In its inaugural year, The Iowa Source 2006 Poetry Contest more than surpassedour judges’ expectations. We were flooded with submissions from localwriters—from Fairfield, Iowa City, Cedar Rapids, Sigourney, and otherIowa cities—as well as from states across the country including California,Vermont, Michigan, and New Hampshire, and countries including Australia andIndonesia. The caliber of poetry we received was, in many cases, quite high.
After days and hours spent poring over manuscripts, judges Rustin Larson,Nynke Passi, and Christine Schrum are pleased to present the winners ofboth our 2006 poetry anthology: The Poetry Source, and our 2006 PoetryBook Prize. Both books will be launched in November of this year, and Iowareadings will be arranged.
In the meantime, we have posted the winners’ names and poem titleson this page, and we plan to slowly upload all the winning poems as themonths go by. We encourage you to keep dropping by the site for regularlyupdated information on winning poems, the books, readings, and next year’scontest.
2006 Poetry Anthology Winners
The 2006 Poetry Source will contain selected poems from 34 poets from21 cities, 8 states, and 3 countries. We received scores of submissions,but somehow we managed to whittle them down to these 65 poems, whichstood out in some way for all three judges—whether for the poems’ humor,poignancy, lyricism, striking imagery, craftsmanship, or a skilled combinationthereof.
• Kim Alvarez, Stanford, CA: “Man Painted Gold”
• Jillian Barnet, Pittsburgh, PA: “Giraffa Camelopardalis”
• Elinor Benedict, Rapid River, MI: “Celestial Navigation,” “ADaughter-in-Law Watches the Old Man Hesitate,” “Two Women LeavingBeijing”
• W.E. Butts, Manchester, NH: “Clay Street,” “Journal,” “SundayFactory,” “Red Jack,” “Saved”
• Michael Carrino, Plattsburgh, NY: “Café Sonata,” Lilacs,” Potter’sField”
• Suzanne Cody, Iowa City, IA: “The Imaginary Girl”
• Caree Connet, Fairfield, IA: “Going Down to Little Egypt”
• Diane Cooledge Porter, Fairfield, IA: “To Aryanyani”
• Michelle Demers, Williston, VT: “The Fox”
• Tony Ellis, Fairfield, IA: “Sometimes”
• Rolf Erickson, Fairfield, IA: “Carrying Milk,” Intothe Woods”
• Mary Fillmore, Burlington, VT: “An Old Man and Three Stars:Liberation Day at Westerbork Transit Camp, The Netherlands”
• Glenn Freeman, Cedar Rapids, IA: “Meditation on a Mountainside,” “November1,” “Two Versions of the Self,” “The School”
• Diane Frank, San Francisco, CA: “Fourth of July in Fairfield,Iowa,” “My Mother’s Daughter,” “Déjà Vu,” “TheyThought it was a Dragon Kite”
• Rodney Franz, Fairfield, IA: “On Location”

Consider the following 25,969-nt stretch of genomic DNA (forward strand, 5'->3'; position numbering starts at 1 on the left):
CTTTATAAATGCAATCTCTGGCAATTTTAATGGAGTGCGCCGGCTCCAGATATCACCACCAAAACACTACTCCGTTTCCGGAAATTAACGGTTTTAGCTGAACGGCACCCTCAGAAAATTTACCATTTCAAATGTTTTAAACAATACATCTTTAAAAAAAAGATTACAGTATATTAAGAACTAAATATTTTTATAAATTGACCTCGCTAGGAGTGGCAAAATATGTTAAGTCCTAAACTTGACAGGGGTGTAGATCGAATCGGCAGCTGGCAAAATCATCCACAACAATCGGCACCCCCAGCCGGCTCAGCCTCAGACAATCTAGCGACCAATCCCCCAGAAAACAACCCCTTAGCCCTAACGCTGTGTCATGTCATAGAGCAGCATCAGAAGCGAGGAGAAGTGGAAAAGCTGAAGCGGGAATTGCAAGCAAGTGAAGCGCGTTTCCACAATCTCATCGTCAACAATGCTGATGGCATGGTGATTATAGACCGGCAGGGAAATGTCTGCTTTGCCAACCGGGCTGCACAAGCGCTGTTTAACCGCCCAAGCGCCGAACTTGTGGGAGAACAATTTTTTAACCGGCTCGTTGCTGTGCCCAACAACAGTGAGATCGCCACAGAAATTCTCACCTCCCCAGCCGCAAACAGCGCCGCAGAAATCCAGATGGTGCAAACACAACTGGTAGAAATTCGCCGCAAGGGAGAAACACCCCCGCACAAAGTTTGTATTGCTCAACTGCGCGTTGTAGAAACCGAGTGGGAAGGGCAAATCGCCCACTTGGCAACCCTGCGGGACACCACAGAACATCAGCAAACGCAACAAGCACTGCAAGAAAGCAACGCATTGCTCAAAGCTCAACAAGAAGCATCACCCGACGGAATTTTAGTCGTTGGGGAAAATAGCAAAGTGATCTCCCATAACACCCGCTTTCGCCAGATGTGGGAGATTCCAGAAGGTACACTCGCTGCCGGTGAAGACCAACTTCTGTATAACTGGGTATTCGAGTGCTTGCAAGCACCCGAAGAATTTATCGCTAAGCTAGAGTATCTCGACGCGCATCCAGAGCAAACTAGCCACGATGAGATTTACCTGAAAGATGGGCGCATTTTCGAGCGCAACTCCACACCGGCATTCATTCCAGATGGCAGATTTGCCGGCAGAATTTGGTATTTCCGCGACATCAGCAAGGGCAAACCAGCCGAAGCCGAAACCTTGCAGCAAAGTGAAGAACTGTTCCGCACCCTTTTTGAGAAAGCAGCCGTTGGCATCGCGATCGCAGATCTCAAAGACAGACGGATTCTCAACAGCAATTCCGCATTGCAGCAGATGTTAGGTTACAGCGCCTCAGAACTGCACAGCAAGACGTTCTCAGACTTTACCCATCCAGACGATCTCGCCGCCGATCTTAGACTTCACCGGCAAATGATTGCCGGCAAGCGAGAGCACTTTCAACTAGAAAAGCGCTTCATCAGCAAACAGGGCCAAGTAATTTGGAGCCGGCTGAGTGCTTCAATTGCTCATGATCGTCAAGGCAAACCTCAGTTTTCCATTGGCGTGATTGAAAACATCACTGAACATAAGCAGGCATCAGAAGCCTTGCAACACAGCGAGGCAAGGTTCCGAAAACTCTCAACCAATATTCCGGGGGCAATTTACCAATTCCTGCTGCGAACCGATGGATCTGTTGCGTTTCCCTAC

• Lois Grunwald, Oak View, CA: “Sanctuaries,” Signposts,1”
• Dianna Henning, Janesville, CA: “Repairs,” “TheButcher’s Apprentice,” “What You Have”
• Tom Kepler: Fairfield, IA: “Eight Years Old in Sarajevo,” “Wordsfor My Son”
• Connie Larson Miller, Ottumwa, IA: “Driving Good Gifts intoHiding”
• Robin Lim, Samatiga, Aceh, Indonesia: Tsunami Notebook: “NotesTaken Flying Low and Slow on a Red Cross Plane,” “To Love aWife,” “Roti Aceh,” “Losing Trust in the Rainbow,” “WhatWill Never Dry”
• Sharon Long, Fairfield, IA: “Eden”
• Joy Lyle, Keota, IA: “The Washer Woman Moves Away from Herself,” “Brushfire”
• Margaret Lynch Siskow, Sigourney, IA: “My Sister’s Needle”
• Courtney McDermott, New Hampton, IA: “A Storyteller”
• Matthew MacLeod, Victoria, Australia: “Idleness Leads to Astronomy”
• James Moore, Fairfield, IA: “How to Kill Longing”
• Suzanne Niedermeyer, Fairfield, IA: “Passamezzo”
• Kassy Scrivner, Santa Monica, CA: “Anniversary”
• Christine Seddon, Burlington, VT: “Prediction,” “StoneCold”
• Gladys Swan, Columbia, MO: “What the Day Brings,” “SchoodicCove: Unorganized Territory,” “The Chinese Tapestry”
• Janet Thomas, Fairfield, IA: “Trees Sing My Mother,” “Morning:Three Trees,” “Lyrebird Song”
• Viktor Tichy, Iowa City, IA: “Syphilis and Chocolate”
• Tova Vitiello, Iowa City, IA: “I Thought About Her,” “Onthe Bowery,” “Awakening,” “Walking with the Moon”
• Patricia Wellingham-Jones, Tehama, CA: “Colonoscopy”
Selected Poems from The 2006 Poetry Review
BY GLENN FREEMAN
All the dead
Stubs of incense stick
From pots of rosemary,
Violet & jade, tiny relics
As if the remains
Of some fear long since
Burnt to ash & smoke
Still waft through the room
With the dust & cat hair the way
Cigarette butts & half-empty, warm
Beers concoct their own noxious smell
To eventually become
Part of the house, some elemental
Strand in the fabric like memories
Becoming your life. Halloween
Is wasted on the young. Now,
The spirits become more
Palpable, like trinkets
You’ve kept all these years
Just to be able to dust.
To Love a Wife
by Robin Lim
from the Tsunami Notebook poems
Bang Hanafi had a wife. She visited his leaf-enhanced dreams
to tell him where to find their baby daughter.
She told him to dig under a tree, by a shaft of sunlight
where she and the baby were waiting.
He led his few friends with picks, and an old shovel, to the deepmud.
When she was uncovered, he said she was beautiful.
“In her life she was black and thin. She had wished to be
plump, and white, and now she has grown big, pale.
I only wish I had some fragrant oil,
to help her smell a little better.”
Schoodic Cove: Unorganized Territory
by Gladys Swan
What do I think of first? The lake, with its
shadows and reflections, its wild shore—
the loon calls that transport it to the moon
those nights at the full when all is cry
and echo? The two white pine elders
back of the path by the old privy?
The hermit thrush that tunes the silence
of the woods to its own measure?
Or again the swamp: bull head lilies
and pickerel weed, snags stripped down
to arrows, pointing at all angles.
Like rotten teeth their roots lose hold,
and they fall to float their death